West Jordan - Water conservation should be top of mind as we head into summer. Our warmer-than-normal winter and low snowpack in the mountains worries agencies who deliver water to Salt Lake County residents. According to the National Weather Service, a monitoring station at Snowbird, where snowpack normally has 41 inches of water in mid-April, had just under 21 inches. That makes it the second driest year in the past 25 years. In Big Cottonwood Canyon, the Brighton monitoring gauge was the driest it has been in 29 years. Salt Lake City Public Utilities, which manages the watershed in the county’s Wasatch Mountains, has said its goal is to conserve as much water as possible in the reservoirs, should the pattern persist next year. Salt Lake City has issued a “stage one advisory,” letting water users know to conserve. Similar warnings are being issued by other utilities, including the Jordan Valley Water Conservancy District, which also supplies water in Salt Lake County.
Fortunately, there are steps that all of us--including government-- can take now to ensure that we get through the hot summer months ahead.
Salt Lake County Parks and Recreation, which uses water in parks, golf courses, swimming pools, ice rinks and recreation centers, has a comprehensive list of “best practices” that is followed by managers and employees. Parks and Recreation is already actively managing its water use in order to keep over 5,000 acres of park space enjoyable.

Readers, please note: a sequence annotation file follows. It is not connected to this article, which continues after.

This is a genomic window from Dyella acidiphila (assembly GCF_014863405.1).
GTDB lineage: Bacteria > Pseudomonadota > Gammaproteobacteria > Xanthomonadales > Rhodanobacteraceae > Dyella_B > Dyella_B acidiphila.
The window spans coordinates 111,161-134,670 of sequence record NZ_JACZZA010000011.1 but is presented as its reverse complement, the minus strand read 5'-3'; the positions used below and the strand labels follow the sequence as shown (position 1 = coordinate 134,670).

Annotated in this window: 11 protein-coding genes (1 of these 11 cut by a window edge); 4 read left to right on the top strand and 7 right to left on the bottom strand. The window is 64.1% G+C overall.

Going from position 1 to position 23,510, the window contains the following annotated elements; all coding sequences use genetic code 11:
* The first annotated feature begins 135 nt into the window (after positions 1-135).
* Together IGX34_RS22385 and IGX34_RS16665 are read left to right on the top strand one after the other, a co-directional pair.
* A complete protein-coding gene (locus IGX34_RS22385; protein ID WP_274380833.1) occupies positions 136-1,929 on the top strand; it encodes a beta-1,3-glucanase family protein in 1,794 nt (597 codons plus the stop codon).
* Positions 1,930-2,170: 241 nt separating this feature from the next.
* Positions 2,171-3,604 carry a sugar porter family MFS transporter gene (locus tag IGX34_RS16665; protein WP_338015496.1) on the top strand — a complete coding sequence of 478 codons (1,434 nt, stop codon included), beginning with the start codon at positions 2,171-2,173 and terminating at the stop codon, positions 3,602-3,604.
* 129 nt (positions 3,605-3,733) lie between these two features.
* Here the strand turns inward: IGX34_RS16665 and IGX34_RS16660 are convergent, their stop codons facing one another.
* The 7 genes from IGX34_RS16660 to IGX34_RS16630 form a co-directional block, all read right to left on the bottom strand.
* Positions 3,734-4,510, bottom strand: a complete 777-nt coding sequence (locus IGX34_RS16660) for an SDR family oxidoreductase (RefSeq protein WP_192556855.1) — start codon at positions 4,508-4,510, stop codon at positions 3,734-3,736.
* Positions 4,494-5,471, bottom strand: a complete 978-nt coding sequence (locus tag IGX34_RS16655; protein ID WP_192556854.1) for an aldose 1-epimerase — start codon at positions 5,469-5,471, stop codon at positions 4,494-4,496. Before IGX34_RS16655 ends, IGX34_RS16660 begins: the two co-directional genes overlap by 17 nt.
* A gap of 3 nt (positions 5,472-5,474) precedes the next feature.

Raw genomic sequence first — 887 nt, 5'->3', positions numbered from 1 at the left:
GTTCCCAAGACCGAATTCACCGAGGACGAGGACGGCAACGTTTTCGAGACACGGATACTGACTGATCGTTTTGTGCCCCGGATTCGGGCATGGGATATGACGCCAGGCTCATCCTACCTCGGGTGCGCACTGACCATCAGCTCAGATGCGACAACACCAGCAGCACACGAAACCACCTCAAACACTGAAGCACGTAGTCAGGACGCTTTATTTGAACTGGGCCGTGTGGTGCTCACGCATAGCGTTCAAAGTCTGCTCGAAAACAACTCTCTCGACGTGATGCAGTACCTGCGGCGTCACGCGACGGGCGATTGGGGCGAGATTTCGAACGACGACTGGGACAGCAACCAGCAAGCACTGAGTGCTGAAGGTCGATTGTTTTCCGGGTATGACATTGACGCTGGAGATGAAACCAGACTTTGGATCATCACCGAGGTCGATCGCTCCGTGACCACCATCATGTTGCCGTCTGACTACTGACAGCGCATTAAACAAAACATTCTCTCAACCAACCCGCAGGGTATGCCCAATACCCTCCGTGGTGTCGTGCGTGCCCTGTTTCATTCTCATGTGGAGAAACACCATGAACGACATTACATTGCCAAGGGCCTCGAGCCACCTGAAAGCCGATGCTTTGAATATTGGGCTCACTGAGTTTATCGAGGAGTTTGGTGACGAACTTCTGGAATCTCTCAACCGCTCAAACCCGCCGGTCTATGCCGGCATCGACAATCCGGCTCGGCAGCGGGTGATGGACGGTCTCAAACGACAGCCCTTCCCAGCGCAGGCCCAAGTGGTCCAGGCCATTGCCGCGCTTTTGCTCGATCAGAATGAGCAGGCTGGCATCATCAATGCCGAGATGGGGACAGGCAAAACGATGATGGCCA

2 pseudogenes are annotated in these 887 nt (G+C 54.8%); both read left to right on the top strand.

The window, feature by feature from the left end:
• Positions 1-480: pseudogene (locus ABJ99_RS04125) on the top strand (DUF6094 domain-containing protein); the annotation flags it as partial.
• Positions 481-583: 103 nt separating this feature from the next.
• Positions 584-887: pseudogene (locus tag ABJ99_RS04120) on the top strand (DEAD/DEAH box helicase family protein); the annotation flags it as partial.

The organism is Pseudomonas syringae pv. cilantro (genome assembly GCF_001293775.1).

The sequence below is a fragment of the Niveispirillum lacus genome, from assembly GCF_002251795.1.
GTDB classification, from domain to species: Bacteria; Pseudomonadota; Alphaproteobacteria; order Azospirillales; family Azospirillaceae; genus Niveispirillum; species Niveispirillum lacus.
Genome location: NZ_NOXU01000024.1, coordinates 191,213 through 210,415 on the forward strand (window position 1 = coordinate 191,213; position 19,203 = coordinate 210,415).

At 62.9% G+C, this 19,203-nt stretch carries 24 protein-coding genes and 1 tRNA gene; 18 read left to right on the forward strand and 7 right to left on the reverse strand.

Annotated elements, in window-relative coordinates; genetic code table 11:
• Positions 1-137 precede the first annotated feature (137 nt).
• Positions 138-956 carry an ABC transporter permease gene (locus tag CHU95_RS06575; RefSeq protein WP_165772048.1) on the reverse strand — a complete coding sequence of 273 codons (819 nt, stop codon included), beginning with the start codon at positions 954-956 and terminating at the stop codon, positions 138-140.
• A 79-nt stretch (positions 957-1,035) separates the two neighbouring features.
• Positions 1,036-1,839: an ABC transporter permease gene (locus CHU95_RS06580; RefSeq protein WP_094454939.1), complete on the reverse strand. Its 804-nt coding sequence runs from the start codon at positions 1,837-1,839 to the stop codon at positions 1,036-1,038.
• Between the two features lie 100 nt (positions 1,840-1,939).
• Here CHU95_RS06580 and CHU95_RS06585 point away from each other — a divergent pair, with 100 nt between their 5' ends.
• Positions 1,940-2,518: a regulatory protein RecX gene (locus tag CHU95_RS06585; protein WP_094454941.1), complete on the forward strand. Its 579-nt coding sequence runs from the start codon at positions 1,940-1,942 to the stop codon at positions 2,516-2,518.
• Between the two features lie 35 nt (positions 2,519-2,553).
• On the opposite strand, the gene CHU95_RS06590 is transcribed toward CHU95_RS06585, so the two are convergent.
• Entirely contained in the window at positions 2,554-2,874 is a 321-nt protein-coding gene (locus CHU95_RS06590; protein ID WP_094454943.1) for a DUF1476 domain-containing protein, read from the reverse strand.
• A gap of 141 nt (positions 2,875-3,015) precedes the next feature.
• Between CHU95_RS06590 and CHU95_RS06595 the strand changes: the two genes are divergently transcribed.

Parks irrigation systems are inspected weekly and malfunctioning components are adjusted or replaced as needed. All 104 county parks are aerated at a minimum of twice a year. Aeration allows water to quickly reach the roots and reduces the amount of water applied. Ninety-one of the 104 parks are on a computer-controlled central irrigation control system. It monitors the moisture content level in the turf at each park, and the amount of water applied is adjusted based on climate conditions and rainfall. As current systems age, or fail, we are phasing in new technology in an effort to improve efficiency. If needed, due to water restrictions, our managers are able to “brown out” passive turf areas while applying enough water to keep the trees and other grassy areas alive.
With respect to our recreation and golf facilities, older toilets, urinals, showers and faucets have been converted to low flow models, saving thousands of gallons of water each day. Swimming pool water is recirculated and water is only added as needed for required operation. All new Parks and Recreation facilities are designed to a minimum Leadership in Energy and Environmental Design (LEED) Gold Standard, which includes strong water efficiency requirements.
Utahns consume about 240 gallons of water per person per day. As our population increases, one way to help meet future demand is through conservation. Utah has a goal of reducing per capita water consumed by 25 percent in 2025. So far, we’ve conserved 18 percent, so we’re on the right track.